The CPI(M) has tried its level best to discredit the entire movement over Singur as the handiwork of the Trinamool Congress, as a desperate and disruptive move by a politically frustrated and defeated opposition to foment trouble. By ransacking the Assembly, the TMC MLAs have also provided the CPI(M) with considerable opportunities to try and divert public attention away from Singur. Indeed, the state government made a veritable spectacle of the TMC vandalism in the Assembly encouraging the people to come and see the broken chairs on display even as it sealed off Singur and all the signs of police brutality and the people’s lived experiences behind the protective wall of Section 144! But the courage and determination displayed by the people of Singur in the course of their sustained struggle has been far too powerful to be brushed aside as TMC tantrums against the Tatas or the CPI(M). It is this strength of the popular resistance in Singur which has evoked such widespread public response in West Bengal and beyond.
The CPI(M) is extremely peeved by the solidarity evoked by the Singur struggle. From Medha Patkar to Mahashweta Devi, anybody and everybody questioning the government’s move on Singur – the systematic violation of democracy coupled with complete lack of transparency regarding the terms of the state government’s deal with the Tatas and implications for the local people – has been dubbed an ‘outsider’ and his or her credentials have been subjected to vulgar and vitriolic comments. The nomenclature is indeed quite interesting – for the Left Front government Ratan Tata is an insider while Medha Patkar is an outsider! Sitaram Yechury and Brinda Karat have all the credentials to represent West Bengal in the Rajya Sabha, but Mahasweta Devi who has spent her whole life defending democracy and the struggles and rights of the oppressed and the marginalised becomes an ‘outsider’ to be greeted with a disdainful ‘who-is-Mahasweta’ by the CPI(M) top brass in West Bengal!
The CPI(M)’s constant propaganda regarding ‘outsiders’ raking up trouble in Singur is best rebuffed by field reports from the site of struggle. Of the 54 people arrested in early December on charges of ‘attempted murder’ for their attempt to resist the police and stop the forcible fencing off of the land, as many as 47 are local peasants. There are also reports of murder and rape of local people – Rajkumar Bhul succumbed to injuries sustained during the police attack in late September and the charred body of young Tapasi Malik, brutally raped and killed by the CPI(M) ‘night guards’ in league with the police was discovered in the early hours of December 18. The CPI(M) and the State government of course describe the first incident as a case of natural death and the latter as a suicide! And who are the ‘outsiders’ beaten up and arrested by the police at Singur? They are all known political activists, including Comrades Tapan Batabyal, a state committee member of the CPI(ML)(Liberation) and Bilas Sarkar, an activist of the All India Students’ Association (AISA) from Jadavpur University. What business can Jadavpur University students have in Singur, ask the CPI(M) leaders. The CPI(M)’s paradigm of politics now revolves only around state power and its twin pillars – capital and coercion – and its leaders will surely find it hard to understand why student activists should stand by the people of Singur. We are however proud of our comrades who have held high the revolutionary tradition of Indian communists and braved police repression to forge strong ties of fighting solidarity with the people of Singur.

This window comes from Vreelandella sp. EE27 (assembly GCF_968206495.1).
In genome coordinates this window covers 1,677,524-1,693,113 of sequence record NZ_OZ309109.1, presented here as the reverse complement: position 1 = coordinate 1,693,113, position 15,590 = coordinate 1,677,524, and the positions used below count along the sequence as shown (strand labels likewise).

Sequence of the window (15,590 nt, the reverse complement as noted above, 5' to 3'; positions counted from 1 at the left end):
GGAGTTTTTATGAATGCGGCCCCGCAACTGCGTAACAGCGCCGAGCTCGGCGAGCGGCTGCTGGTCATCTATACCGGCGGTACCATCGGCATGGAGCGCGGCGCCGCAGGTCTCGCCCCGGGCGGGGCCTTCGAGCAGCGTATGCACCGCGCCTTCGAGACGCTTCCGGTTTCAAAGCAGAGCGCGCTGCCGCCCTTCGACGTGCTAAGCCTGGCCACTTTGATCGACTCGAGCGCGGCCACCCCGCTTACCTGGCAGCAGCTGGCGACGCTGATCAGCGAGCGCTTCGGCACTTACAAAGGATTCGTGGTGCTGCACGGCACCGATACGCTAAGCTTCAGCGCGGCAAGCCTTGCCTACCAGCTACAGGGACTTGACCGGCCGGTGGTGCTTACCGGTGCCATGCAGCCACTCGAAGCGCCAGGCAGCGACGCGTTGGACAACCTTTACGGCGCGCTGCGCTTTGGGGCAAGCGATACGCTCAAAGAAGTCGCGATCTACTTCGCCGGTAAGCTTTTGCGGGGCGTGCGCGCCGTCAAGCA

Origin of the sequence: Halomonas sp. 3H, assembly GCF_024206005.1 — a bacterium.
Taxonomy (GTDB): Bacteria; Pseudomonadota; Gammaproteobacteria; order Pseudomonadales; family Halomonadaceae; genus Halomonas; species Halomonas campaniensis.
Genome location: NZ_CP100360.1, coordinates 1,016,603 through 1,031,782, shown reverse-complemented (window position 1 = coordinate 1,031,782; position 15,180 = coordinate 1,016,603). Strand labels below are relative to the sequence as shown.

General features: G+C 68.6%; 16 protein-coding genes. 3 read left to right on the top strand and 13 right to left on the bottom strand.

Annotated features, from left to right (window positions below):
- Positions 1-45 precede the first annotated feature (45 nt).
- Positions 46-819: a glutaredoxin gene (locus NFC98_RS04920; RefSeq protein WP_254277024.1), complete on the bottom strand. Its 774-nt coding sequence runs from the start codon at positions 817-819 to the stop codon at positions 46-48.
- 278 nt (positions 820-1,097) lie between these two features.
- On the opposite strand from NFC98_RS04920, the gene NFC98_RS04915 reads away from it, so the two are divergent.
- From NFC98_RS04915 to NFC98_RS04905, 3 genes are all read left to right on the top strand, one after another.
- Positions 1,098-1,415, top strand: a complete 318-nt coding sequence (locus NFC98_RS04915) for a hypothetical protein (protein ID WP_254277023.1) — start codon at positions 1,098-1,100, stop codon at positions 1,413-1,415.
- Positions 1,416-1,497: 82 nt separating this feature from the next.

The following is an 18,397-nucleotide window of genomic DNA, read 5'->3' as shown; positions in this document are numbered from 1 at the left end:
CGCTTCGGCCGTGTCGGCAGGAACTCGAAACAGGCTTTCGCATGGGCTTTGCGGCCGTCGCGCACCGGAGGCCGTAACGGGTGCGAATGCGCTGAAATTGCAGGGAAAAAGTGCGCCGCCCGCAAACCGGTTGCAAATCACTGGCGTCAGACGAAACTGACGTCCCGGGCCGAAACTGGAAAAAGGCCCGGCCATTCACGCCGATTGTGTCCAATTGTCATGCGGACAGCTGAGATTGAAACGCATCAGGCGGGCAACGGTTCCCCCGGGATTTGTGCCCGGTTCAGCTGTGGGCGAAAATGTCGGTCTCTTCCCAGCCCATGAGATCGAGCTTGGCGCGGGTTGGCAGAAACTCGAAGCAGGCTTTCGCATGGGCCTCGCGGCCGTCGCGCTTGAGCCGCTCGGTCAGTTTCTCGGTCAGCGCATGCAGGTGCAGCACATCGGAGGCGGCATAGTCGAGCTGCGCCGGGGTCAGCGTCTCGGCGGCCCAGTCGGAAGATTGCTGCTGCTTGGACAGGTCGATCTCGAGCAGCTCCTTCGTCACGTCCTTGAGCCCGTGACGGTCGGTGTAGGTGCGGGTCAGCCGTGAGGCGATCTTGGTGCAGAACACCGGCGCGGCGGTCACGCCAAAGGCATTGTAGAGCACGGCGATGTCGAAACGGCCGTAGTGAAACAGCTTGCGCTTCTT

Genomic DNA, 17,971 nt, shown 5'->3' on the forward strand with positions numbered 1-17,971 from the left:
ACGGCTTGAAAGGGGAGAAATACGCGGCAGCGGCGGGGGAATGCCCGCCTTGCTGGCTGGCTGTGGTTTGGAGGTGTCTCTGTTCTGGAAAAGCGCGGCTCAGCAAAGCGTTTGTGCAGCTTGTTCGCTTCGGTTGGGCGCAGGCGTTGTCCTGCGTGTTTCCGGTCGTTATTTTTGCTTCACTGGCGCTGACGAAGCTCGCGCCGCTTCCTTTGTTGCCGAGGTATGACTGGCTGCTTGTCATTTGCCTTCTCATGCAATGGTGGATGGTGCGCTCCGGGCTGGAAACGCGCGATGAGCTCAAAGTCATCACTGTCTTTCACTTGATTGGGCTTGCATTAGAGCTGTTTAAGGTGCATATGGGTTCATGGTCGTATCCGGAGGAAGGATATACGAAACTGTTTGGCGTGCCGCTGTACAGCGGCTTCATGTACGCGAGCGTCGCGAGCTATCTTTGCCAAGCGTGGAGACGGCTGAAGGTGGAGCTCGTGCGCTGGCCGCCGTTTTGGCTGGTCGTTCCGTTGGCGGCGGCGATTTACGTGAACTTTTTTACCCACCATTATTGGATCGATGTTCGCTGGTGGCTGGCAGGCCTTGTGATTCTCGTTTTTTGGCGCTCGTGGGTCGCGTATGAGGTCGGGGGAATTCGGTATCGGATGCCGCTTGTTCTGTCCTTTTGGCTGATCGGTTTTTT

The CPI(M) should remember that beyond the borders of West Bengal, the ‘outsider’ argument could well boomerang against it every time it might try and raise its voice against another Gurgaon-type assault on workers or Gujarat-type genocide of Muslims. And should power change hands in Bengal, the same might well happen right in West Bengal. History is replete with examples of how opportunist sins of the Left end up paving the way for the revival of right reaction. To understand the implications we need not go any further than West Bengal itself. Some forty years ago peasants in many parts of West Bengal had embarked on a militant struggle to establish their rights over their land. Revolutionary sections within the CPI(M) had sought to raise this struggle to the level of a protracted war for bringing about a revolutionary change in agrarian relations and to usher in, on this basis, a new kind of people’s democracy in India. Naxalbari emerged as the storm centre of this brewing agrarian revolutionary campaign. The CPI(M) as the leading partner of the United Front government then in power in Kolkata played the leading role in unleashing severe state repression on that movement. And soon the reins of repression had passed on to the hands of the Congress and the repression, initially directed against revolutionary communists, generalised to let loose a veritable reign of terror against all Left, progressive and democratic forces. Subsequently, this policy of state terror and repression developed and perfected by the Congress in the laboratory of West Bengal was extended to the whole of the country and democracy was pushed into a state of coma as India experienced her first encounter with Internal Emergency for as many as nineteen months from June 1975 to January 1977.